You could look in the aircraft directory for the original checklists
Yes I had studied these and they are very helpful. I was just looking to fill in the blanks. For example, when to adjust propeller RPM and how this affects the plane’s performance. The magnetos, you can select left, right or both. I found that a bit confusing and it just raised more questions. I am enjoying learning this plane and forgive me but I get a bit involved. I imagine what it would be like to actually sit in the cockpit, start, fly and land this thing. We can compromise sitting at our desks but in the real thing that is not what you would do. You have done such a wonderful job crafting this beautiful bird. I guess I like to fly something like this with full respect. Please keep up the wonderful work on this plane. I can’t wait to see what is coming.
One of the cool things I learned about the plane from the POH is that the flaps are not speed limited, you can drop them at any speed. Of course, if you’re going too fast, they don’t exactly drop
Point being, there’s always cool little nuggets you can get with a little research on your own that maybe you find interesting, but nobody else does necessarily
You are dead right there. That’s why I am doing my own checklist. Also, I use the Thrustmaster Warthog and setup a controller profile specific to the plane I am flying. Really interesting point about the flaps. This is the sort of detail that is great to find. I will incorporate that, thank you.
PS, perhaps you already know this, but, for the sake of redundancy, almost all planes have two magnetos per engine, in case one fails, then it can still run on the other. So, in the case of the Goose, that’s left and right magneto per engine.
Also, the engines are only rated to run at full power for a couple of minutes, so it’s very important to follow the POH rpm levels in the checklist and reduce power immediately after takeoff, which, isn’t necessarily obvious from the checklist…
Oh, I thought the Left Magneto was for the left engine and the right for the right. In the Sim I was finding I had to use the right magneto for the engine. Is that not the case?
There are two magneto switches, one for each engine, that control two magnetos per engine, and each switch travels through Off-Left-Right-Both.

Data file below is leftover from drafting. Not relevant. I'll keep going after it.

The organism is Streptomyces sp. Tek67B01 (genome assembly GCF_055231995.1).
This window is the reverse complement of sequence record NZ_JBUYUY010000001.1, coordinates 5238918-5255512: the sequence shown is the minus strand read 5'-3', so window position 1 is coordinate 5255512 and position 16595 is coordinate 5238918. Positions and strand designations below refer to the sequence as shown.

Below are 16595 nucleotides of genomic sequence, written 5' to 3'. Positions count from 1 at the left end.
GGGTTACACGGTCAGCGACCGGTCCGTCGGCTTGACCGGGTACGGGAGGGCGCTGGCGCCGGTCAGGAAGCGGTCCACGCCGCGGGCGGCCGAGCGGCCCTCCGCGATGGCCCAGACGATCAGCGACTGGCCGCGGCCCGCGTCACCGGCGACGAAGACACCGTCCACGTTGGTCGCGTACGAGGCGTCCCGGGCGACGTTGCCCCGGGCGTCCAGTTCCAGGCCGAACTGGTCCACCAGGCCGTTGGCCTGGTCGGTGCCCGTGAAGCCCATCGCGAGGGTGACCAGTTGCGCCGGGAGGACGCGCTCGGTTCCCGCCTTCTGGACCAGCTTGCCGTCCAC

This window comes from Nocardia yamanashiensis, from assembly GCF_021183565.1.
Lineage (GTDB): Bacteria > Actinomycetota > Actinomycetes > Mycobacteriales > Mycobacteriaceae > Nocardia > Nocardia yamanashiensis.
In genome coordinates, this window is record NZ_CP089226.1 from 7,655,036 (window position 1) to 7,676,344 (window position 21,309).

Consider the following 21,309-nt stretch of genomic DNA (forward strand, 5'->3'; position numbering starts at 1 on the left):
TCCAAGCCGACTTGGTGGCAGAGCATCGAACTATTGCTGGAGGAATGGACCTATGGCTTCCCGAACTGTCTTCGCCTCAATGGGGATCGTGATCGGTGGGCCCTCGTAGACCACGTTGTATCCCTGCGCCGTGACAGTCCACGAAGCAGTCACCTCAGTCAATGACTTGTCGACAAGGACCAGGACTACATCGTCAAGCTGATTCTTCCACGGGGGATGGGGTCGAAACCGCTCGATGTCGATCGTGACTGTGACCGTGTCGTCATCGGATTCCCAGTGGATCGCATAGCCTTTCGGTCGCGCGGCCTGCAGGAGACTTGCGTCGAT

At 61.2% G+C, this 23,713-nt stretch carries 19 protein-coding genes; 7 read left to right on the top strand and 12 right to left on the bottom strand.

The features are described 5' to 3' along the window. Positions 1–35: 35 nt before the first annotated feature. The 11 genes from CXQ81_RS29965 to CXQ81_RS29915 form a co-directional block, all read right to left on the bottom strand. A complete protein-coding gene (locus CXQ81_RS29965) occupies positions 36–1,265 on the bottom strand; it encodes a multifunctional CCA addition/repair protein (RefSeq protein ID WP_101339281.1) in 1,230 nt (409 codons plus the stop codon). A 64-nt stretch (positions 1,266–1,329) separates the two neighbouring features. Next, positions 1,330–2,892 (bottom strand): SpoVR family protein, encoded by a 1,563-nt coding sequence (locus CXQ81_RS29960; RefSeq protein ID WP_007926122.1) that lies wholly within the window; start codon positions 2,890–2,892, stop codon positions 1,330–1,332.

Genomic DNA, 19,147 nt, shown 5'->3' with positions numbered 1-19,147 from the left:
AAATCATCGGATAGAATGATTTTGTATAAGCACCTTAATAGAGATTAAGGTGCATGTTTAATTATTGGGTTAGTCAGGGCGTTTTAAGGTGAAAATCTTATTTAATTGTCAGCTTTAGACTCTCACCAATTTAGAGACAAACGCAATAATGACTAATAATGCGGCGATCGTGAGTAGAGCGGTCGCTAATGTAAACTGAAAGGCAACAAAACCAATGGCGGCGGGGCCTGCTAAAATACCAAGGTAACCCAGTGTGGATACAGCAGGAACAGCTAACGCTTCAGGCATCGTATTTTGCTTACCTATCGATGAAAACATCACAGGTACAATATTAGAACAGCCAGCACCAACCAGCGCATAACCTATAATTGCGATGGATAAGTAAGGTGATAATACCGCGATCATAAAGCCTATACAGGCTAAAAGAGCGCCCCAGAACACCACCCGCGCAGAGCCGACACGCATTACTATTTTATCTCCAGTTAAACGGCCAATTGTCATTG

During runup, the pilot will run the engine up to say 2000 rpm, and then switch first to right magneto, then back to both, then to left magneto, then back to both, each time they switch off a magneto, you should expect to see a 50 to 100 rpm drop on the engine being tested. If you don’t, that means there’s something wrong, either a loose wire, a bad magneto, something…
Applied my paint, looks better than it did in FSX. What a difference in shading. Also, I noticed the gear retracts too far or incorrectly and displays in the cockpit on the floor instead of in the sight windows. But I don’t care about that so much right now. Thanks for making this available.
Now THAT is the best explanation I have heard. I am sure other fastidious detail freaks will be grateful for this. Play time
I can only speak from my experience with other old prop aircraft in sims like the DC6, Constellation or B377.
In those old planes you have 3 factors to influence the engines behavior. MP, RPM and MIX. High MP creates high temperatures and wear on the cylinder. High RPM does wear the propellers and is also loud. High MIX does use a lot of fuel, but actually cools the engine.
During climb you need all the power and cooling you can get, but you cannot do this for an extended period of time. That is why after takeoff and after climb MP and RPM are reduced. A further benefit is more comfort (less noise and vibrations).
Reducing the MIX actually increases the power a bit (noticable in an MP rise in real aircraft) before falling off. It also increases temperature. But, done correctly, it saves a lot of fuel.
Thanks for that explanation, sounds a lot like tuning my two-stroke moped!
As the POH and included checklists say, you only use max power with these engines on takeoff (and to escape from a Zero), for climb you reduce to within limits. You’ll notice that with the throttles and prop all the way forward, the gauges are in the red. The POH is available a few texts up.
These insights are very helpful. I am looking forward to doing further research and experimenting. Do people feel the model responds in a realistic enough manner or are there areas that still need work? For me, I wonder about the braking response, it feels very heavy and you can easily tip the plane forward. Now perhaps that is as much a result of the device being used but I am trying to manage landings and taxi manoeuvres a bit better.
I’ve never flown a real goose, or a tail dragger for that matter. However, braking with any tail dragger is a real issue that you have to be careful not to tip forward. In fact, I’m pretty sure people would say that MSFS is a little too forgiving in this regard for tail draggers.
I an tell you all the brakes in MSFS are much stronger than they are in than those in the Piper Warrior I fly
Hopefully I’ll get a chance to fly in this one someday… (I volunteer here)
That’s awesome you volunteer there, wish I could be around this plane, I have seen one once in real life.
If you have a spare 2.25 mil laying around, you could always buy your own!
Radials are awesome and all but I love turboprops.
I have sat in it a couple of times, but not while flying.
In case there are some fans of the TV Series “Archer” around. I’ve made a livery of Sterling Archer’s Loose Goose from “Archer: Danger Island”
Thanks for the idea. If I want to add the phantom rudder, do i simply manually add “point.9” or do i also need to add the values after it(as seen in your screen shot)?
Without the values it is pointless.